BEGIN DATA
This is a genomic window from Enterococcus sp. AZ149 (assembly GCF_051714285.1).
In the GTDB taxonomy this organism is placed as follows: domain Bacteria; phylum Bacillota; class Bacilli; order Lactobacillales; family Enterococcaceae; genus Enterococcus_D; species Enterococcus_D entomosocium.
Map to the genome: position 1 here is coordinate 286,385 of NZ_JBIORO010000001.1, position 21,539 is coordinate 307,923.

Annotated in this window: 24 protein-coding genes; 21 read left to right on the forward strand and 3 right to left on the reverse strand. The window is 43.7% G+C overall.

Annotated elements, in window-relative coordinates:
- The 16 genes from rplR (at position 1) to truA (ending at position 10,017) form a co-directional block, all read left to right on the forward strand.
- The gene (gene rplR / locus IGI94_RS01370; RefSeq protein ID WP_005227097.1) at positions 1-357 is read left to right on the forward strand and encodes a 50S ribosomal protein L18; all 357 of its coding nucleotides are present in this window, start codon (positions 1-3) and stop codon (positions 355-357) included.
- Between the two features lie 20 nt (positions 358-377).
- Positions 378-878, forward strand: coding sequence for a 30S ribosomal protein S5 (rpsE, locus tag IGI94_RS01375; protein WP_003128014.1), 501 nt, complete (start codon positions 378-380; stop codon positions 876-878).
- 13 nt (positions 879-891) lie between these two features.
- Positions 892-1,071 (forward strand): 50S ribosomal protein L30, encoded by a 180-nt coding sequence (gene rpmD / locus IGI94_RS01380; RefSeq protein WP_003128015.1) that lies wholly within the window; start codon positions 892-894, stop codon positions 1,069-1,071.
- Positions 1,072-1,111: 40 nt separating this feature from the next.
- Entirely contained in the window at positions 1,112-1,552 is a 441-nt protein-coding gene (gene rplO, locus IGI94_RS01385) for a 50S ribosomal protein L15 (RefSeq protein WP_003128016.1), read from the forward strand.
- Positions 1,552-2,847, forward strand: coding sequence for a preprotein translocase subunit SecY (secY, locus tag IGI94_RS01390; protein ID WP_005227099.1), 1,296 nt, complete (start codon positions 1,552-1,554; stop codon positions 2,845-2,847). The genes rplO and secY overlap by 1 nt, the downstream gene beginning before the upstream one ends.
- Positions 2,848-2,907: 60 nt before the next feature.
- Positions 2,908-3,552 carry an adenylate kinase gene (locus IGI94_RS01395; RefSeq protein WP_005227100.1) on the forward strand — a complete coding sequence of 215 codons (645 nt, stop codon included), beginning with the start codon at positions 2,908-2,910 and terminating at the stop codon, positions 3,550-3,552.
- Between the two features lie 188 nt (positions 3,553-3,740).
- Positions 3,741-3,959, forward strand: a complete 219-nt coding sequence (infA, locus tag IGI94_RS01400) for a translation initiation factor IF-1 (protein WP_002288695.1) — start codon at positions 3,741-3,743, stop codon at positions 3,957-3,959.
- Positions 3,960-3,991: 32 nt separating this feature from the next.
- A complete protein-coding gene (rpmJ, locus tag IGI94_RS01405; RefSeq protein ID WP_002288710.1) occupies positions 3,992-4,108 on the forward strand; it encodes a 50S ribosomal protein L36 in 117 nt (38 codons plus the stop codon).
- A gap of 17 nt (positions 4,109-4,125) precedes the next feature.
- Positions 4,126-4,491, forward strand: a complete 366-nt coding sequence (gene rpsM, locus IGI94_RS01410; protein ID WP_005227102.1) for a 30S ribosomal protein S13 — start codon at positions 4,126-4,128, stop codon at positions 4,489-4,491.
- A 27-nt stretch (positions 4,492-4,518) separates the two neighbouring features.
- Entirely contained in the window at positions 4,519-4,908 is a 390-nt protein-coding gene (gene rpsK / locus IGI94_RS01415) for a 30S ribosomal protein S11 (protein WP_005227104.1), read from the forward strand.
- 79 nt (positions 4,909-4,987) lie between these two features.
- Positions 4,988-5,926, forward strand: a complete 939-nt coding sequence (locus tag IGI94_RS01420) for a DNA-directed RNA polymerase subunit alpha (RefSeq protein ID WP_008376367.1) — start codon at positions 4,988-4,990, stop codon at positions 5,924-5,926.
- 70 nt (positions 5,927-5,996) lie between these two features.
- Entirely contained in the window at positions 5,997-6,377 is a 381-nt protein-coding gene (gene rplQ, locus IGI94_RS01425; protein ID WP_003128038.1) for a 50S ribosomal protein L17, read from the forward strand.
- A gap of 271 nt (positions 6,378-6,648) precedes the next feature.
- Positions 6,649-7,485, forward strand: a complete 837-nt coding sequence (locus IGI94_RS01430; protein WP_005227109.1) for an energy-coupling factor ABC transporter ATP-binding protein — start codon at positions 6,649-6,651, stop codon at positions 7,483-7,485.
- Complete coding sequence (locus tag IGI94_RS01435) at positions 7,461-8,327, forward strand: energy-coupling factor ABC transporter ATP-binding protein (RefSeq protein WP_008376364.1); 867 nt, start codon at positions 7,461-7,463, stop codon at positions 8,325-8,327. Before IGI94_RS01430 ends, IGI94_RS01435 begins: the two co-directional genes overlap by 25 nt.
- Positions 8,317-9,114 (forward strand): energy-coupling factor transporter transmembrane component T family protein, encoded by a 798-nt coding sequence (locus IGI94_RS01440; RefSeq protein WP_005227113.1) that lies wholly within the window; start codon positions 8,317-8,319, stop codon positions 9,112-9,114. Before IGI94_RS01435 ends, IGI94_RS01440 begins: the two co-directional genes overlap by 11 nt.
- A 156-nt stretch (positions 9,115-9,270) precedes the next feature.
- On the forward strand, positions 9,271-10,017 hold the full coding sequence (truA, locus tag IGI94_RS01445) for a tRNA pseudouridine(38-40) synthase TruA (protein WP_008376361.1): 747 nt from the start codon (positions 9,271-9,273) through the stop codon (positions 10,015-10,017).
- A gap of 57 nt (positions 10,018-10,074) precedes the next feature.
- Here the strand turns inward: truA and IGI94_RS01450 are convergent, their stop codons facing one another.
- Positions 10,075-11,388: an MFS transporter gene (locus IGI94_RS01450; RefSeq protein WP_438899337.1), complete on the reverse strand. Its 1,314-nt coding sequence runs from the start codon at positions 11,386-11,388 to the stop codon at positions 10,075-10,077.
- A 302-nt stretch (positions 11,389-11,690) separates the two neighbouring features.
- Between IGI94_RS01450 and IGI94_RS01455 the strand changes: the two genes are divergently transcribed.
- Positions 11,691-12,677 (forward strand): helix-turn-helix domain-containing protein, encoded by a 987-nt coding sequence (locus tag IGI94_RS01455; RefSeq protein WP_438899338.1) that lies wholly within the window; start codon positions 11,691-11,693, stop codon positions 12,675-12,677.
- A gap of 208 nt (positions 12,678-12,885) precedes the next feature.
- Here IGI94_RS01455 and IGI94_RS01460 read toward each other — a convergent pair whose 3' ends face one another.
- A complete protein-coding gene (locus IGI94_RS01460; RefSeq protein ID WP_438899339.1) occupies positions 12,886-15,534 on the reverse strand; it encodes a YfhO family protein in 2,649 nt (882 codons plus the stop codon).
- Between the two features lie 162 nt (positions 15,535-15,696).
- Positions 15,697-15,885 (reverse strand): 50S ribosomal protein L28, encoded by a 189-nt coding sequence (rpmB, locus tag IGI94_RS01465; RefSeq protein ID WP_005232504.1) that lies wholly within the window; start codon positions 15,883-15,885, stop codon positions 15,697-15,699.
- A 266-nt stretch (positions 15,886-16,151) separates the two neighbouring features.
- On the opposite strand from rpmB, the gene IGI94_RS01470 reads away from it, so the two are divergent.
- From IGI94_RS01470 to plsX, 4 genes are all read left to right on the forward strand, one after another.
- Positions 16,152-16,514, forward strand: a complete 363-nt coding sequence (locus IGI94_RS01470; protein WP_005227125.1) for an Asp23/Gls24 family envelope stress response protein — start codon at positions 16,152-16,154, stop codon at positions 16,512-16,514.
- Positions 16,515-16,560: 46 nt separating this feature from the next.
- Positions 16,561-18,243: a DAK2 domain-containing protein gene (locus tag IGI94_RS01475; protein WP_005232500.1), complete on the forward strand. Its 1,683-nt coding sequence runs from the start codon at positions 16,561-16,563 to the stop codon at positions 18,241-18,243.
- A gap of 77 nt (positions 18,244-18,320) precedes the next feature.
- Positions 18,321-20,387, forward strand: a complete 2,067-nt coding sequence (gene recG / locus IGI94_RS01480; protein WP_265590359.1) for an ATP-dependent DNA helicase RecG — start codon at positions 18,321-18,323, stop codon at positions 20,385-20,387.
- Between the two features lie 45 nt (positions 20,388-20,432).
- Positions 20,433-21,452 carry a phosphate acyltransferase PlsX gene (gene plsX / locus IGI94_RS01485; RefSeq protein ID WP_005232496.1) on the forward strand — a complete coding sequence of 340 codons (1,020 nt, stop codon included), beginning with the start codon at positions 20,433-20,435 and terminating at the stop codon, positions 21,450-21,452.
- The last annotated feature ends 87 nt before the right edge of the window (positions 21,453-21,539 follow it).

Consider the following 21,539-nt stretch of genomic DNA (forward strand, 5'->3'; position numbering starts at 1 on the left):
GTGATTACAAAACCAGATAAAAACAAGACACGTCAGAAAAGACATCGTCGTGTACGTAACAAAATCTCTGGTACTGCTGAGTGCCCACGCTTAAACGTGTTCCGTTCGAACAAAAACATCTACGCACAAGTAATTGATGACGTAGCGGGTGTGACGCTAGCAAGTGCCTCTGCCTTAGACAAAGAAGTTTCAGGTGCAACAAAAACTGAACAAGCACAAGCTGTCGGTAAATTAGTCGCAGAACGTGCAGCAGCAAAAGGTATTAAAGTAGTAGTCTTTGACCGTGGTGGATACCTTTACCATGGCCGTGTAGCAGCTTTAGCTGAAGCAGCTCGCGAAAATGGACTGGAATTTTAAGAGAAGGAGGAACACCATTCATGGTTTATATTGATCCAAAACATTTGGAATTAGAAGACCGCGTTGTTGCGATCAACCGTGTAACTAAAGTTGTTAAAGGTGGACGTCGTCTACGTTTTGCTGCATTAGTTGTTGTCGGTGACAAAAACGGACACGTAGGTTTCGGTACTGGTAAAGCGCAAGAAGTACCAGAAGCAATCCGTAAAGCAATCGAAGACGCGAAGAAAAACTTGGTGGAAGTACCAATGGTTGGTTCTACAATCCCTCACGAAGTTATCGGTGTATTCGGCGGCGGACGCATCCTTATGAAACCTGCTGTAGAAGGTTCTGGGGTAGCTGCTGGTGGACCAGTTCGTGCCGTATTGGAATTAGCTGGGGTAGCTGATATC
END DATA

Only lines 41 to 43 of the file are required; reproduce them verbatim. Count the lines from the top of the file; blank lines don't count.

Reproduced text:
- A gap of 208 nt (positions 12,678-12,885) precedes the next feature.
- Here IGI94_RS01455 and IGI94_RS01460 read toward each other — a convergent pair whose 3' ends face one another.
- A complete protein-coding gene (locus IGI94_RS01460; RefSeq protein ID WP_438899339.1) occupies positions 12,886-15,534 on the reverse strand; it encodes a YfhO family protein in 2,649 nt (882 codons plus the stop codon).